A blog post of this nature is never easy. She was so larger than life that she puts a print on each of us, who have discovered the Web early on.
My first discovery of Molly Holzschlag was through the WebTechniques magazine published from 1996 to 2002. This was a real magazine about the Web. You would recognize early writers like Laura Lemay, Lynda Weinman, etc. She had a column there called Integrated Design. She started writing it on Web Techniques. September 1999.
Style sheets are one of the most effective innovations for designers; they make it easier to manage style elements via a single, linked sheet. When the time comes for a minor style update, such as a change in the color of article headers, the change can be implemented throughout the site in a few seconds.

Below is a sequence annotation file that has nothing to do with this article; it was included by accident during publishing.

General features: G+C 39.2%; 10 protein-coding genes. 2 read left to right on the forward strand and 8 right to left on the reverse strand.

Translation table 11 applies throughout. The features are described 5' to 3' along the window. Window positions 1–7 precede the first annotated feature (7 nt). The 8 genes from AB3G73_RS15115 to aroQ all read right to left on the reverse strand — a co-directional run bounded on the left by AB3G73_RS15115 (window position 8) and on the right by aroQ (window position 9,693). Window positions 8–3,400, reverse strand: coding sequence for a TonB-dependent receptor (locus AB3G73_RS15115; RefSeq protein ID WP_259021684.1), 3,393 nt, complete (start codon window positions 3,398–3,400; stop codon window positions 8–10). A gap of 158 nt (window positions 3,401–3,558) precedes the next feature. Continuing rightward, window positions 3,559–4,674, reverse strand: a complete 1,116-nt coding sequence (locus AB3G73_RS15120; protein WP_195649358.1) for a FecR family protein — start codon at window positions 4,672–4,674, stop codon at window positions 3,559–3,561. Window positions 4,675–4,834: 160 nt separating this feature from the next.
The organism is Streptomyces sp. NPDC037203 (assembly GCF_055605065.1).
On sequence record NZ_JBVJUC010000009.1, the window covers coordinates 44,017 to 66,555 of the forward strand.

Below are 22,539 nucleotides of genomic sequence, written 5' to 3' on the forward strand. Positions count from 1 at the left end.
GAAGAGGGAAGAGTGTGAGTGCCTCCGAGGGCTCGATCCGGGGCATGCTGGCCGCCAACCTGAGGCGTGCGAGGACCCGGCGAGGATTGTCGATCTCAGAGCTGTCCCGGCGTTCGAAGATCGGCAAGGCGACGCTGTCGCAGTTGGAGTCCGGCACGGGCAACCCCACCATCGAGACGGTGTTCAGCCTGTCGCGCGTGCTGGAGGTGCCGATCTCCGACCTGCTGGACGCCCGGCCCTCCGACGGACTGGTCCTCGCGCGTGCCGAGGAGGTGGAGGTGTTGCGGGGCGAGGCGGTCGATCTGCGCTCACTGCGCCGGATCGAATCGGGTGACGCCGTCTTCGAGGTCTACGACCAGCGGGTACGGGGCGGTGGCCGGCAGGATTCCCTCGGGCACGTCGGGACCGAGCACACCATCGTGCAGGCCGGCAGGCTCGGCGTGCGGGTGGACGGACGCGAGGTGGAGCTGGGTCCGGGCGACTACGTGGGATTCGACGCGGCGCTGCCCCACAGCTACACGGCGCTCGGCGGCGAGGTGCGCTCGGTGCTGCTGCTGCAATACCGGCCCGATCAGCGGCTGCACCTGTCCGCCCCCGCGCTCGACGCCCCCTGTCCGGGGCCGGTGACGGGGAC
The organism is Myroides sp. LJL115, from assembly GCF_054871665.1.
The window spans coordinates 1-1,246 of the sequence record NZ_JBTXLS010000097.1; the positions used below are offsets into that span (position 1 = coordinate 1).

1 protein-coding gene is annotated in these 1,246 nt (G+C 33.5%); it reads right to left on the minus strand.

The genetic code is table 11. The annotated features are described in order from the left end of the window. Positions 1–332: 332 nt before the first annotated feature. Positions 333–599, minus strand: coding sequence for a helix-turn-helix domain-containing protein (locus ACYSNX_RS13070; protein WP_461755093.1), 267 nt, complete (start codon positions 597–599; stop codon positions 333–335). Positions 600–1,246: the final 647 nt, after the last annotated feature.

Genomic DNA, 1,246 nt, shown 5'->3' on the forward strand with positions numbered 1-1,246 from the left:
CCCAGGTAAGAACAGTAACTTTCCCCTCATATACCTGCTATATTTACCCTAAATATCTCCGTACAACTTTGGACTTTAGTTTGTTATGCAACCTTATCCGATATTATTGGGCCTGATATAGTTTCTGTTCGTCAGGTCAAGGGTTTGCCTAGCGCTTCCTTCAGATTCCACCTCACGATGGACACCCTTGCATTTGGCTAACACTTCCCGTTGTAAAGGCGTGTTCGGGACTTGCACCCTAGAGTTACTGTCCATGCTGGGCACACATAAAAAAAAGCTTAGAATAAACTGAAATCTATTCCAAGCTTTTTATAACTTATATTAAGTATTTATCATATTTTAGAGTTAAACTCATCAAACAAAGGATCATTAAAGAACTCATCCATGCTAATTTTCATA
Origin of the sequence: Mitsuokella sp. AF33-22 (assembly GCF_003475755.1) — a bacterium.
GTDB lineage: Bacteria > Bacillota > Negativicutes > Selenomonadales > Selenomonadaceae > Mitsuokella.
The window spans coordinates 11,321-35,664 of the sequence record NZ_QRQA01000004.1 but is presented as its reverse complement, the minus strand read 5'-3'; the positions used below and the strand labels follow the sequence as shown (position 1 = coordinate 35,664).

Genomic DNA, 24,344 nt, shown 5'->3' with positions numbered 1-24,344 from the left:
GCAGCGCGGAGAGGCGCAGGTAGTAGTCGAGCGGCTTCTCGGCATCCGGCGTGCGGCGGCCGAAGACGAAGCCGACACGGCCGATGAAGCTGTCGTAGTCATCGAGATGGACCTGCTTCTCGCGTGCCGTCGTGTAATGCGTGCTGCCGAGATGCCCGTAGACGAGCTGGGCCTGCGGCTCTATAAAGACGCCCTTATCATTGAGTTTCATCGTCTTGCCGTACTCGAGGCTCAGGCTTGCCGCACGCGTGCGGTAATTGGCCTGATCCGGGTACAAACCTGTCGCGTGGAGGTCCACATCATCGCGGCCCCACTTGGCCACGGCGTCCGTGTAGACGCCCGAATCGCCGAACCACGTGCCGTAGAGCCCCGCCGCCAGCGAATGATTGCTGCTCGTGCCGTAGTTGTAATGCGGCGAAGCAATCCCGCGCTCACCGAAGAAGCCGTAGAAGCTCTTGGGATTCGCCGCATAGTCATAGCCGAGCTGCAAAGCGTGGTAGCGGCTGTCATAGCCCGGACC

Then she was part of the WaSP (Web Standards Project), including Jeffrey Zeldmann and others, an effort to bring interop in between browsers and educate Web developers on using Web Standards.
I was hired at W3C in July 2000 to work on improving the quality of W3C specifications. And I had a long time interest in also improving the knowledge of W3C specs for the French community.
On May 2002, I was attending the World Wide Web Conference in Hawaii and I met Molly there for the first time. We had a long discussion (seating on chairs near the pool) about evangelization efforts, the W3C, WasP and the role that each could play. Together with Olivier Théreaux (working at W3C at that time), we had also a strong desire to have a better relationship of W3C with the Web developers community and were discussing similar efforts.
Then I met her regurlaly in my professional career, on conferences, at meetings and we even worked together in the Opera Developer Relations Team in 2011.
Today on Mastodon and blogs, you will see a lot of messages on how important she had been in the life of people from many continents, many places, for people who praised the Web profession as a craft.
Thanks for all the magical memories and your unconditional love for the Web.